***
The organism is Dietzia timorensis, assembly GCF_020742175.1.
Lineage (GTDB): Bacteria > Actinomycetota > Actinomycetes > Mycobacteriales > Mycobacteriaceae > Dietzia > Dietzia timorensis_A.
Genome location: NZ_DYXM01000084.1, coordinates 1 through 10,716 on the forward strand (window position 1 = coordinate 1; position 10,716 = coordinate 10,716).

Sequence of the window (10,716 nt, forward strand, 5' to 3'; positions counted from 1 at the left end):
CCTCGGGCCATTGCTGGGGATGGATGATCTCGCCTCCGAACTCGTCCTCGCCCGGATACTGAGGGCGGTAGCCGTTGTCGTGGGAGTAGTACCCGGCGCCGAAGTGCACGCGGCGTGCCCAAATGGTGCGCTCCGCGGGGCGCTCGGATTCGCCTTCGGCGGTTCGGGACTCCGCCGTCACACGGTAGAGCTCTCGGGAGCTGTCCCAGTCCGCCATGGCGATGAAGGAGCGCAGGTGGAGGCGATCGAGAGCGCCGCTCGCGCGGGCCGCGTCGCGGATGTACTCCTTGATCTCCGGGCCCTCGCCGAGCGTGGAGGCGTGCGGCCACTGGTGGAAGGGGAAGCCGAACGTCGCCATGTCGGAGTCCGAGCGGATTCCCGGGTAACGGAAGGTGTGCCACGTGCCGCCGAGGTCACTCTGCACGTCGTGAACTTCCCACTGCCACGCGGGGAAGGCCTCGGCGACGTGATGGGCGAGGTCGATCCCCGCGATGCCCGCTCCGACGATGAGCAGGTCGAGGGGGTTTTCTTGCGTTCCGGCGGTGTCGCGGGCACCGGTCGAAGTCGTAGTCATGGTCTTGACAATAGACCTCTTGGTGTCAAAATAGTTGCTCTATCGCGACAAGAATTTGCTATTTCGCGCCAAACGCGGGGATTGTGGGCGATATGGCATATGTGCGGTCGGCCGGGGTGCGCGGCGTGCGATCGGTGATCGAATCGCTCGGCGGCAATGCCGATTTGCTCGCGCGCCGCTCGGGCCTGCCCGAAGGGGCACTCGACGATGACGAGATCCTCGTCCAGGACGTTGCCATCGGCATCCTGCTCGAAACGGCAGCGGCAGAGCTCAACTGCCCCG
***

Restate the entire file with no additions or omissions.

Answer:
The organism is Dietzia timorensis, assembly GCF_020742175.1.
Lineage (GTDB): Bacteria > Actinomycetota > Actinomycetes > Mycobacteriales > Mycobacteriaceae > Dietzia > Dietzia timorensis_A.
Genome location: NZ_DYXM01000084.1, coordinates 1 through 10,716 on the forward strand (window position 1 = coordinate 1; position 10,716 = coordinate 10,716).

Sequence of the window (10,716 nt, forward strand, 5' to 3'; positions counted from 1 at the left end):
CCTCGGGCCATTGCTGGGGATGGATGATCTCGCCTCCGAACTCGTCCTCGCCCGGATACTGAGGGCGGTAGCCGTTGTCGTGGGAGTAGTACCCGGCGCCGAAGTGCACGCGGCGTGCCCAAATGGTGCGCTCCGCGGGGCGCTCGGATTCGCCTTCGGCGGTTCGGGACTCCGCCGTCACACGGTAGAGCTCTCGGGAGCTGTCCCAGTCCGCCATGGCGATGAAGGAGCGCAGGTGGAGGCGATCGAGAGCGCCGCTCGCGCGGGCCGCGTCGCGGATGTACTCCTTGATCTCCGGGCCCTCGCCGAGCGTGGAGGCGTGCGGCCACTGGTGGAAGGGGAAGCCGAACGTCGCCATGTCGGAGTCCGAGCGGATTCCCGGGTAACGGAAGGTGTGCCACGTGCCGCCGAGGTCACTCTGCACGTCGTGAACTTCCCACTGCCACGCGGGGAAGGCCTCGGCGACGTGATGGGCGAGGTCGATCCCCGCGATGCCCGCTCCGACGATGAGCAGGTCGAGGGGGTTTTCTTGCGTTCCGGCGGTGTCGCGGGCACCGGTCGAAGTCGTAGTCATGGTCTTGACAATAGACCTCTTGGTGTCAAAATAGTTGCTCTATCGCGACAAGAATTTGCTATTTCGCGCCAAACGCGGGGATTGTGGGCGATATGGCATATGTGCGGTCGGCCGGGGTGCGCGGCGTGCGATCGGTGATCGAATCGCTCGGCGGCAATGCCGATTTGCTCGCGCGCCGCTCGGGCCTGCCCGAAGGGGCACTCGACGATGACGAGATCCTCGTCCAGGACGTTGCCATCGGCATCCTGCTCGAAACGGCAGCGGCAGAGCTCAACTGCCCCG